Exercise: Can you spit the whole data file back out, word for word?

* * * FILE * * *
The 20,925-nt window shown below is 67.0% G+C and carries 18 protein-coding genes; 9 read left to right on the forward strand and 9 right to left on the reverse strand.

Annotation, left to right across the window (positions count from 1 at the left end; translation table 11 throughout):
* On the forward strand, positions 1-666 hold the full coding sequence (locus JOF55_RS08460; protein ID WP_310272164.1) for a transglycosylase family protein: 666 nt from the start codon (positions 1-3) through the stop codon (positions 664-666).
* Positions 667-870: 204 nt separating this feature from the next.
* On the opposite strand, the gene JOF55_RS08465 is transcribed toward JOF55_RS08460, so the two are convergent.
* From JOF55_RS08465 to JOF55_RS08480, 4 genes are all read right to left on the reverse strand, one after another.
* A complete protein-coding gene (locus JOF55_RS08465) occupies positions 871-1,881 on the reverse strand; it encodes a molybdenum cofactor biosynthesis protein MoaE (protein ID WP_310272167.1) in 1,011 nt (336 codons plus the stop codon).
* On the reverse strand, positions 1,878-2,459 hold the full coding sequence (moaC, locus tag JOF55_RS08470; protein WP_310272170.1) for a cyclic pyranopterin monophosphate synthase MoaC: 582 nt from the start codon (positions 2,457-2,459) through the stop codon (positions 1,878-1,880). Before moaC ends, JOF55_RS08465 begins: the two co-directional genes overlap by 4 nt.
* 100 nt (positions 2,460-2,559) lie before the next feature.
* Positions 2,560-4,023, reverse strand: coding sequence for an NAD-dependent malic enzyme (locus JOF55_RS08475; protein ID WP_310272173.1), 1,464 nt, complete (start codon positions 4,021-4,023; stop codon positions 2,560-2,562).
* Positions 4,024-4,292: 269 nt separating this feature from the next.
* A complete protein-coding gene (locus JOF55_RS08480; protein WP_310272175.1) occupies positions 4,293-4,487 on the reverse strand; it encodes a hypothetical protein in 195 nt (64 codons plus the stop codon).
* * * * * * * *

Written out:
The 20,925-nt window shown below is 67.0% G+C and carries 18 protein-coding genes; 9 read left to right on the forward strand and 9 right to left on the reverse strand.

Annotation, left to right across the window (positions count from 1 at the left end; translation table 11 throughout):
* On the forward strand, positions 1-666 hold the full coding sequence (locus JOF55_RS08460; protein ID WP_310272164.1) for a transglycosylase family protein: 666 nt from the start codon (positions 1-3) through the stop codon (positions 664-666).
* Positions 667-870: 204 nt separating this feature from the next.
* On the opposite strand, the gene JOF55_RS08465 is transcribed toward JOF55_RS08460, so the two are convergent.
* From JOF55_RS08465 to JOF55_RS08480, 4 genes are all read right to left on the reverse strand, one after another.
* A complete protein-coding gene (locus JOF55_RS08465) occupies positions 871-1,881 on the reverse strand; it encodes a molybdenum cofactor biosynthesis protein MoaE (protein ID WP_310272167.1) in 1,011 nt (336 codons plus the stop codon).
* On the reverse strand, positions 1,878-2,459 hold the full coding sequence (moaC, locus tag JOF55_RS08470; protein WP_310272170.1) for a cyclic pyranopterin monophosphate synthase MoaC: 582 nt from the start codon (positions 2,457-2,459) through the stop codon (positions 1,878-1,880). Before moaC ends, JOF55_RS08465 begins: the two co-directional genes overlap by 4 nt.
* 100 nt (positions 2,460-2,559) lie before the next feature.
* Positions 2,560-4,023, reverse strand: coding sequence for an NAD-dependent malic enzyme (locus JOF55_RS08475; protein ID WP_310272173.1), 1,464 nt, complete (start codon positions 4,021-4,023; stop codon positions 2,560-2,562).
* Positions 4,024-4,292: 269 nt separating this feature from the next.
* A complete protein-coding gene (locus JOF55_RS08480; protein WP_310272175.1) occupies positions 4,293-4,487 on the reverse strand; it encodes a hypothetical protein in 195 nt (64 codons plus the stop codon).